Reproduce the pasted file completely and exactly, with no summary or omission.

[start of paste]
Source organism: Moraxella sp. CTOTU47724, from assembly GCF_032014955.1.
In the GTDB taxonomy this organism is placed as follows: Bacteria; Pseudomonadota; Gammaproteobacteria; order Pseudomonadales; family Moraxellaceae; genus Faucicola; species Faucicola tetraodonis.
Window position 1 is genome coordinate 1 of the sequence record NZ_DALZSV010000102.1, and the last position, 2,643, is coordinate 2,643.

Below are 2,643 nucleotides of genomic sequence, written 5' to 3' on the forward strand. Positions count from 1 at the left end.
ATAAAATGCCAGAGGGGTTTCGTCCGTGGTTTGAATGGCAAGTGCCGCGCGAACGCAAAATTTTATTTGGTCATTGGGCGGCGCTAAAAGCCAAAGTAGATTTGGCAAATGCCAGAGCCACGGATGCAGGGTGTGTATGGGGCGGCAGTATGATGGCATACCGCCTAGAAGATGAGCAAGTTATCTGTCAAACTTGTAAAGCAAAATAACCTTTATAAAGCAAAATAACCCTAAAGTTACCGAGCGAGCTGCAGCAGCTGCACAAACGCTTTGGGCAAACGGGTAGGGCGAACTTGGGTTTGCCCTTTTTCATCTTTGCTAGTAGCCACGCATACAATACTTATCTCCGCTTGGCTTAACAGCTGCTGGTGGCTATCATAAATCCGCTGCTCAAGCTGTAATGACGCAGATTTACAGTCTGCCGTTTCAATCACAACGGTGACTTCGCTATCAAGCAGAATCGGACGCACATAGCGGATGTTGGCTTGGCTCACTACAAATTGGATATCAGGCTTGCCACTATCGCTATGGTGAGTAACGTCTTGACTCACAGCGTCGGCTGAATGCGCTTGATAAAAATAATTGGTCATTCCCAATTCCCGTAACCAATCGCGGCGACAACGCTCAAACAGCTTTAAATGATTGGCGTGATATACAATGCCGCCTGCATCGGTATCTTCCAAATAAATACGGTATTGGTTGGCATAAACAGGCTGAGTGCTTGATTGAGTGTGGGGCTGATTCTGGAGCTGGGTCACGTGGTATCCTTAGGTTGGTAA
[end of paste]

Source organism: Moraxella sp. CTOTU47724, from assembly GCF_032014955.1.
In the GTDB taxonomy this organism is placed as follows: Bacteria; Pseudomonadota; Gammaproteobacteria; order Pseudomonadales; family Moraxellaceae; genus Faucicola; species Faucicola tetraodonis.
Window position 1 is genome coordinate 1 of the sequence record NZ_DALZSV010000102.1, and the last position, 2,643, is coordinate 2,643.

Below are 2,643 nucleotides of genomic sequence, written 5' to 3' on the forward strand. Positions count from 1 at the left end.
ATAAAATGCCAGAGGGGTTTCGTCCGTGGTTTGAATGGCAAGTGCCGCGCGAACGCAAAATTTTATTTGGTCATTGGGCGGCGCTAAAAGCCAAAGTAGATTTGGCAAATGCCAGAGCCACGGATGCAGGGTGTGTATGGGGCGGCAGTATGATGGCATACCGCCTAGAAGATGAGCAAGTTATCTGTCAAACTTGTAAAGCAAAATAACCTTTATAAAGCAAAATAACCCTAAAGTTACCGAGCGAGCTGCAGCAGCTGCACAAACGCTTTGGGCAAACGGGTAGGGCGAACTTGGGTTTGCCCTTTTTCATCTTTGCTAGTAGCCACGCATACAATACTTATCTCCGCTTGGCTTAACAGCTGCTGGTGGCTATCATAAATCCGCTGCTCAAGCTGTAATGACGCAGATTTACAGTCTGCCGTTTCAATCACAACGGTGACTTCGCTATCAAGCAGAATCGGACGCACATAGCGGATGTTGGCTTGGCTCACTACAAATTGGATATCAGGCTTGCCACTATCGCTATGGTGAGTAACGTCTTGACTCACAGCGTCGGCTGAATGCGCTTGATAAAAATAATTGGTCATTCCCAATTCCCGTAACCAATCGCGGCGACAACGCTCAAACAGCTTTAAATGATTGGCGTGATATACAATGCCGCCTGCATCGGTATCTTCCAAATAAATACGGTATTGGTTGGCATAAACAGGCTGAGTGCTTGATTGAGTGTGGGGCTGATTCTGGAGCTGGGTCACGTGGTATCCTTAGGTTGGTAA